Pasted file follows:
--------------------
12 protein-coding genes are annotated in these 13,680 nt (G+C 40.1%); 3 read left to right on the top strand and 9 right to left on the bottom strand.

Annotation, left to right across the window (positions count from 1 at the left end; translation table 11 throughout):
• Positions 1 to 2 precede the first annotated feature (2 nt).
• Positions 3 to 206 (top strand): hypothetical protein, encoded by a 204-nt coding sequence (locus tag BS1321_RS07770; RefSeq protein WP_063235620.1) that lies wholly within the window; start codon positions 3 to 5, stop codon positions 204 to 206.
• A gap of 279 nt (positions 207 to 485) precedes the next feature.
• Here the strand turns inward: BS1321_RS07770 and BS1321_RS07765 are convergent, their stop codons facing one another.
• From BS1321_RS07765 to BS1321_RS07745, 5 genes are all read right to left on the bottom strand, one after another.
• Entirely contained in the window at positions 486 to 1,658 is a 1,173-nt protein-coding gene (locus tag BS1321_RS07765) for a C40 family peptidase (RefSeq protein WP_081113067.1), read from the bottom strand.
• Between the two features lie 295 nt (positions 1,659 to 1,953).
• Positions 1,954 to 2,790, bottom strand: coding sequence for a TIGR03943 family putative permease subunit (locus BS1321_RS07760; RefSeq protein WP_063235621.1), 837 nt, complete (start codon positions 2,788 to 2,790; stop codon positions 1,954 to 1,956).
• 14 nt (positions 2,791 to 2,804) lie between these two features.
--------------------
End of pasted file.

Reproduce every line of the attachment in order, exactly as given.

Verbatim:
12 protein-coding genes are annotated in these 13,680 nt (G+C 40.1%); 3 read left to right on the top strand and 9 right to left on the bottom strand.

Annotation, left to right across the window (positions count from 1 at the left end; translation table 11 throughout):
• Positions 1 to 2 precede the first annotated feature (2 nt).
• Positions 3 to 206 (top strand): hypothetical protein, encoded by a 204-nt coding sequence (locus tag BS1321_RS07770; RefSeq protein WP_063235620.1) that lies wholly within the window; start codon positions 3 to 5, stop codon positions 204 to 206.
• A gap of 279 nt (positions 207 to 485) precedes the next feature.
• Here the strand turns inward: BS1321_RS07770 and BS1321_RS07765 are convergent, their stop codons facing one another.
• From BS1321_RS07765 to BS1321_RS07745, 5 genes are all read right to left on the bottom strand, one after another.
• Entirely contained in the window at positions 486 to 1,658 is a 1,173-nt protein-coding gene (locus tag BS1321_RS07765) for a C40 family peptidase (RefSeq protein WP_081113067.1), read from the bottom strand.
• Between the two features lie 295 nt (positions 1,659 to 1,953).
• Positions 1,954 to 2,790, bottom strand: coding sequence for a TIGR03943 family putative permease subunit (locus BS1321_RS07760; RefSeq protein WP_063235621.1), 837 nt, complete (start codon positions 2,788 to 2,790; stop codon positions 1,954 to 1,956).
• 14 nt (positions 2,791 to 2,804) lie between these two features.